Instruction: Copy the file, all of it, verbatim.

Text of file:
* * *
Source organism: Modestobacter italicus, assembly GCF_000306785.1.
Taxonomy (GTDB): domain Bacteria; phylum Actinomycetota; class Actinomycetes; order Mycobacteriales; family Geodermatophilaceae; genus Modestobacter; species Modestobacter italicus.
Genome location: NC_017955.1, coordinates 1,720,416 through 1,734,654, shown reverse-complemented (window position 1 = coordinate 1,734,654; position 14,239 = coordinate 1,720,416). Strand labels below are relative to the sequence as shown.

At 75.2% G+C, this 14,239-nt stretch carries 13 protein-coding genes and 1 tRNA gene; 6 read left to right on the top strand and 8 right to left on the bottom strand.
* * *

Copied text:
Source organism: Modestobacter italicus, assembly GCF_000306785.1.
Taxonomy (GTDB): domain Bacteria; phylum Actinomycetota; class Actinomycetes; order Mycobacteriales; family Geodermatophilaceae; genus Modestobacter; species Modestobacter italicus.
Genome location: NC_017955.1, coordinates 1,720,416 through 1,734,654, shown reverse-complemented (window position 1 = coordinate 1,734,654; position 14,239 = coordinate 1,720,416). Strand labels below are relative to the sequence as shown.

At 75.2% G+C, this 14,239-nt stretch carries 13 protein-coding genes and 1 tRNA gene; 6 read left to right on the top strand and 8 right to left on the bottom strand.